A round-up of interesting robocar news this week:
More information has come from the Google team (to which I am a consultant) at the Society of Automotive Engineers conference in Detroit. In a speech there, covered in the Detroit Free Press and many others Anthony Levandowski outlined how Google has been talking to all significant car manufacturers about how they might work together to produce cars with Google’s technology. Google is not looking to become a car manufacturer, but does want to see a real car on the roads — and not next decade.
At the same time, talks with insurance companies about how to provide insurance for self-driving cars are also going on. Insurance companies pay the cost of all accidents, either directly through policies bought by the driver, or indirectly through insurance sold to manufacturers, and of course all these policies and cars are really paid for by car owner/drivers. As long as accidents are lowered, and the cost per accident remains the same, it’s a win.
At the same time J.D. Power and Associates released a study on self driving car markets. This survey shows around a third of buyers would like to get self-driving functionality in their car, and about 20% would pay $3,000 for it. While advanced laser-based scanners cost much more than that today, I am confident that Moore’s Law and higher volumes can bring things down to that price. These numbers are quite high for such a radical new technology. Such technologies normally only require a small volume of early adopters to get them going. The varoius basic autopilots announced by car manufacturers which require you to still keep your attention on the road will sell for well under $3,000.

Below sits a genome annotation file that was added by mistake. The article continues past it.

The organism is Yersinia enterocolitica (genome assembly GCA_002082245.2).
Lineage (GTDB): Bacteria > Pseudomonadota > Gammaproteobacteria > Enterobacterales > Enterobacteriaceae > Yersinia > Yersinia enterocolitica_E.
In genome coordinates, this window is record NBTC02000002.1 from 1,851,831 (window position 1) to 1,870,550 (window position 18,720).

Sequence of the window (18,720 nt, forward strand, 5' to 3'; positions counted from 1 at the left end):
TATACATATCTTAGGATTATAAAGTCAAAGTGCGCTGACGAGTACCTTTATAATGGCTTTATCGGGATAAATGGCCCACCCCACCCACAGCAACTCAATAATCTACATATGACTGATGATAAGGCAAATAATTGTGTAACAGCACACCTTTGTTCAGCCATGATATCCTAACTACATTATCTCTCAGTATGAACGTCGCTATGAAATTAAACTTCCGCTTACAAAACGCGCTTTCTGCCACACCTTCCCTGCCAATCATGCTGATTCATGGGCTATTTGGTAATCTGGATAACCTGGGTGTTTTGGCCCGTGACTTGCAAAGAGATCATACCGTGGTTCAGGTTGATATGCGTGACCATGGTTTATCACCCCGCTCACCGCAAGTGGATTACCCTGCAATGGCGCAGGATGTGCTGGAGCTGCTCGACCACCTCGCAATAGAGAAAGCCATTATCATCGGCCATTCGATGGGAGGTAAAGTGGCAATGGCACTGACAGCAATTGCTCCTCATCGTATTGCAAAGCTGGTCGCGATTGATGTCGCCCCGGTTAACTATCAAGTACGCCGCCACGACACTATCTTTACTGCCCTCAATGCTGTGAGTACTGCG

Sebastian Thrun, leader of the Google X Lab, recently appeared on Charlie Rose where he spoke about the car, about Glass, and mostly about Udacity, his personal online education project. Sebastian also publicly posted that he took one of the Google self-driving Lexus cars up to lake Tahoe this weekend. I do think those long vacation home drives will be a big driver of people to pay serious money for a self-driving car. Saving time on the average 30 minute commute is one thing, but the 4 hour drive to Lake Tahoe is a real change, especially if you can use the time to interact with your family or get in serious reading or video watching. Of course, right now, Sebastian was keeping his eyes on the road in case he needed to intervene, since this is still a prototype.
Finally, NHTSA has released a report saying that robocars could eliminate up to 80% of crashes. While they won’t get to that number right away, I think they can even do better in time. David Strickland, the head of NHTSA, has stated he has very high hopes for the technology, which is tremendous news, because it means that one my biggest fears in my early days of forecasting this technology — too much government opposition — seems less likely.
Some accidents are caused by mechanical failures (like tire blowouts or bad brakes) freak weather and other situations a self-driving car can’t do much about. We may never get to zero. But this should still be the biggest lifesafer in the developed world until somebody cures some of the biggest diseases.